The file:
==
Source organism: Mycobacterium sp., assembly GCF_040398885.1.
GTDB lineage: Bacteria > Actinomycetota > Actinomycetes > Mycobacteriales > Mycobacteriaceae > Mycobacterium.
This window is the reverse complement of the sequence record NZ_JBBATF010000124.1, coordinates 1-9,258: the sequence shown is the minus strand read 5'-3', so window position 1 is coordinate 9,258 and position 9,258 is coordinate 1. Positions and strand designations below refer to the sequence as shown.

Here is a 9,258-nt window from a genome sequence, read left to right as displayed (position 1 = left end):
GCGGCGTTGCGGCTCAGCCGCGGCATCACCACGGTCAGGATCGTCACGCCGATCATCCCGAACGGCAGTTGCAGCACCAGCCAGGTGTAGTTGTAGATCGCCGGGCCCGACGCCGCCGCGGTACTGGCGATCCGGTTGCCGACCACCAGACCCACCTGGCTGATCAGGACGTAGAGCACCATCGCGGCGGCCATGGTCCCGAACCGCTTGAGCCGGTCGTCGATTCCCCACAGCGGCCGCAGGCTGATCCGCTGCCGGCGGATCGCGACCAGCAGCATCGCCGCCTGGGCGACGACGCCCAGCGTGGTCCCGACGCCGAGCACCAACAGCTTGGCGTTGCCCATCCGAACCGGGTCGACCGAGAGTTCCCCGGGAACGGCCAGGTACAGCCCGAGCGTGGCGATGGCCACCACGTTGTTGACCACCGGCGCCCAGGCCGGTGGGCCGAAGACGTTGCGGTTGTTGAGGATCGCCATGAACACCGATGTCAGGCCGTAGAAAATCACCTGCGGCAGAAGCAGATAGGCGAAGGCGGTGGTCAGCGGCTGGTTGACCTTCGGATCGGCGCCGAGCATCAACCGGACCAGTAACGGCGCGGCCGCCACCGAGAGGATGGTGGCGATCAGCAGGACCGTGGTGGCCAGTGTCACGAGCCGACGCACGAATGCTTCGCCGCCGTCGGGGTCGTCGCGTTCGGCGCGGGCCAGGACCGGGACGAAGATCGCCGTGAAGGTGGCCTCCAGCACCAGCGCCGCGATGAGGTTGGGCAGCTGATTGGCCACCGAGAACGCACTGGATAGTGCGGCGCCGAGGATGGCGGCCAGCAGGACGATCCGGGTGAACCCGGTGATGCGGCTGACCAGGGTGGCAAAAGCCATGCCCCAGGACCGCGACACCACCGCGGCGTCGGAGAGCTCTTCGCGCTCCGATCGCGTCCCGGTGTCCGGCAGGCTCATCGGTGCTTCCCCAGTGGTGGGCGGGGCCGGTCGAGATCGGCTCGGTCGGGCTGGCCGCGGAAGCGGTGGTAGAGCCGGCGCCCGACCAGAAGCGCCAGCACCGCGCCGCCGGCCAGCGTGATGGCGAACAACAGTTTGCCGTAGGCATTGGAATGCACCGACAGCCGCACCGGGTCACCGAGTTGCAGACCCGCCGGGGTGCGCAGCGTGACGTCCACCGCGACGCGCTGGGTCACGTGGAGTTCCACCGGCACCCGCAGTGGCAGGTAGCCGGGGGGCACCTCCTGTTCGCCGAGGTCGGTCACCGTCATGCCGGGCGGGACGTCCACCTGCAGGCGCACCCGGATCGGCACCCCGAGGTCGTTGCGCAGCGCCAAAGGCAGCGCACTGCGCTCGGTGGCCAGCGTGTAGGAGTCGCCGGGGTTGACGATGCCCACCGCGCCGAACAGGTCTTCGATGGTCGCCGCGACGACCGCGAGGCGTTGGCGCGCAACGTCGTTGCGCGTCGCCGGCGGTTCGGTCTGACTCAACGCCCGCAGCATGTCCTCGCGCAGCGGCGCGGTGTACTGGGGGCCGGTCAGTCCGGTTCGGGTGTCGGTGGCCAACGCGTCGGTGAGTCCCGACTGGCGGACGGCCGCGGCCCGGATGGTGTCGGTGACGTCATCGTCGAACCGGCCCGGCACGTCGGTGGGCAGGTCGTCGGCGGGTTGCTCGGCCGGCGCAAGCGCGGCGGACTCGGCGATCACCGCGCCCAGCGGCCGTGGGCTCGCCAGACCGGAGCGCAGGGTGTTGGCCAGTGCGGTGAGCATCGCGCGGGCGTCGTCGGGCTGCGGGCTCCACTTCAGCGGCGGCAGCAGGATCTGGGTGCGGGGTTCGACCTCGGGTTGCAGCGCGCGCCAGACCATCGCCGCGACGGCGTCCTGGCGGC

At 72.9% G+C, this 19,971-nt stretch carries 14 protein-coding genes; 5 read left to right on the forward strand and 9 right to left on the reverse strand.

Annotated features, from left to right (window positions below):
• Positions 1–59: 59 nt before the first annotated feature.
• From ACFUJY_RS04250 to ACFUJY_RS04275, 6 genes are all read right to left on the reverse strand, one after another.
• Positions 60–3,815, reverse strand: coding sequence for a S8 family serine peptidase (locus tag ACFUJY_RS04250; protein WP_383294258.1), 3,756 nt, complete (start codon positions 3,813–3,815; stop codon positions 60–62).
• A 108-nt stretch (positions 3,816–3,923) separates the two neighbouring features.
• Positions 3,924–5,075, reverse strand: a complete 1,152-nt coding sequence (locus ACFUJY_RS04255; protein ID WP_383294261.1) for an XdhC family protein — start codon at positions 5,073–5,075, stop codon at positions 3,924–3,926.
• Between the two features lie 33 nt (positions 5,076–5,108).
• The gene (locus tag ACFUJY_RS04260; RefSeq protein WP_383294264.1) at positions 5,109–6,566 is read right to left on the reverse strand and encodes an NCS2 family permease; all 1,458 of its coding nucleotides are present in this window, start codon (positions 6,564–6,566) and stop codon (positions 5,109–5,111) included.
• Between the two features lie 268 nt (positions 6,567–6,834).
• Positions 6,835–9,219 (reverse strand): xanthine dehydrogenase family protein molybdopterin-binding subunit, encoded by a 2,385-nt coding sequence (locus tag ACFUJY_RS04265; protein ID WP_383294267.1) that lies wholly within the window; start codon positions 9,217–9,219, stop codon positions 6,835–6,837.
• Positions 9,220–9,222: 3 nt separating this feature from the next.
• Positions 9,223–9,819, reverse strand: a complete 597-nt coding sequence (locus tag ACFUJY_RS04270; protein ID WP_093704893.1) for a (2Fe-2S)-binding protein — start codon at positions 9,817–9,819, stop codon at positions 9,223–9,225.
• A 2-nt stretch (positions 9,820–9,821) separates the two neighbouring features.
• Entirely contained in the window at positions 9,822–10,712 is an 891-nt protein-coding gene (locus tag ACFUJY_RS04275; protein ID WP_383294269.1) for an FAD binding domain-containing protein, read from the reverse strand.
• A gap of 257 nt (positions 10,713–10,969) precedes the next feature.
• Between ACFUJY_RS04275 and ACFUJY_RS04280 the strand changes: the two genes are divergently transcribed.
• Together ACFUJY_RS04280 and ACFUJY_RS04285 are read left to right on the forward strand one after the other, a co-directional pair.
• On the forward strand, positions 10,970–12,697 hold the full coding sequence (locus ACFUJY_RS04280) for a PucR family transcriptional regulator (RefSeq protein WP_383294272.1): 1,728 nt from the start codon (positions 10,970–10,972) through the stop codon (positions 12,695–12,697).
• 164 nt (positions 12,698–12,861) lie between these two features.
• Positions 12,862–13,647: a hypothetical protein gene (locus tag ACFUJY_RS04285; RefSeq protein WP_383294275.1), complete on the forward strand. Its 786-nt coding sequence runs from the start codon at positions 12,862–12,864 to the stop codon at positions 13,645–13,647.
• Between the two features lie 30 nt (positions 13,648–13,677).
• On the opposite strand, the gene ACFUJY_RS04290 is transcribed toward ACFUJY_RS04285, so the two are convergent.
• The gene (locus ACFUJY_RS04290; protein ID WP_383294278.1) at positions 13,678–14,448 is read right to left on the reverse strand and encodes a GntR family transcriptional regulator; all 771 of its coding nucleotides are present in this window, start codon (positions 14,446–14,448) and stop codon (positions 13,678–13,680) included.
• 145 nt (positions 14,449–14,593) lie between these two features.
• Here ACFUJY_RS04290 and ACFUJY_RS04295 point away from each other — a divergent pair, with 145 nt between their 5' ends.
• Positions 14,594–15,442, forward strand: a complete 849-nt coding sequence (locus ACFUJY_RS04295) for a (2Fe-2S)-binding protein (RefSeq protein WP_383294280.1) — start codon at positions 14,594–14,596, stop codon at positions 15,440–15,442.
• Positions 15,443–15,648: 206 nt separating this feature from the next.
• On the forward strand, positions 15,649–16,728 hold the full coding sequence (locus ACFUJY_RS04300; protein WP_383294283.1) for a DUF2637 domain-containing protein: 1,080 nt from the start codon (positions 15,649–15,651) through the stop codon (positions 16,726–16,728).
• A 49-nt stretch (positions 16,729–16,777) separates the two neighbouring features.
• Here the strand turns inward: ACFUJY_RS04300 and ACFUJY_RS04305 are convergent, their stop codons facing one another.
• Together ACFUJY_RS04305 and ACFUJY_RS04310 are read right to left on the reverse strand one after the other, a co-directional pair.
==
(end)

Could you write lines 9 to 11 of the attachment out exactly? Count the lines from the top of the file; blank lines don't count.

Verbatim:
• From ACFUJY_RS04250 to ACFUJY_RS04275, 6 genes are all read right to left on the reverse strand, one after another.
• Positions 60–3,815, reverse strand: coding sequence for a S8 family serine peptidase (locus tag ACFUJY_RS04250; protein WP_383294258.1), 3,756 nt, complete (start codon positions 3,813–3,815; stop codon positions 60–62).
• A 108-nt stretch (positions 3,816–3,923) separates the two neighbouring features.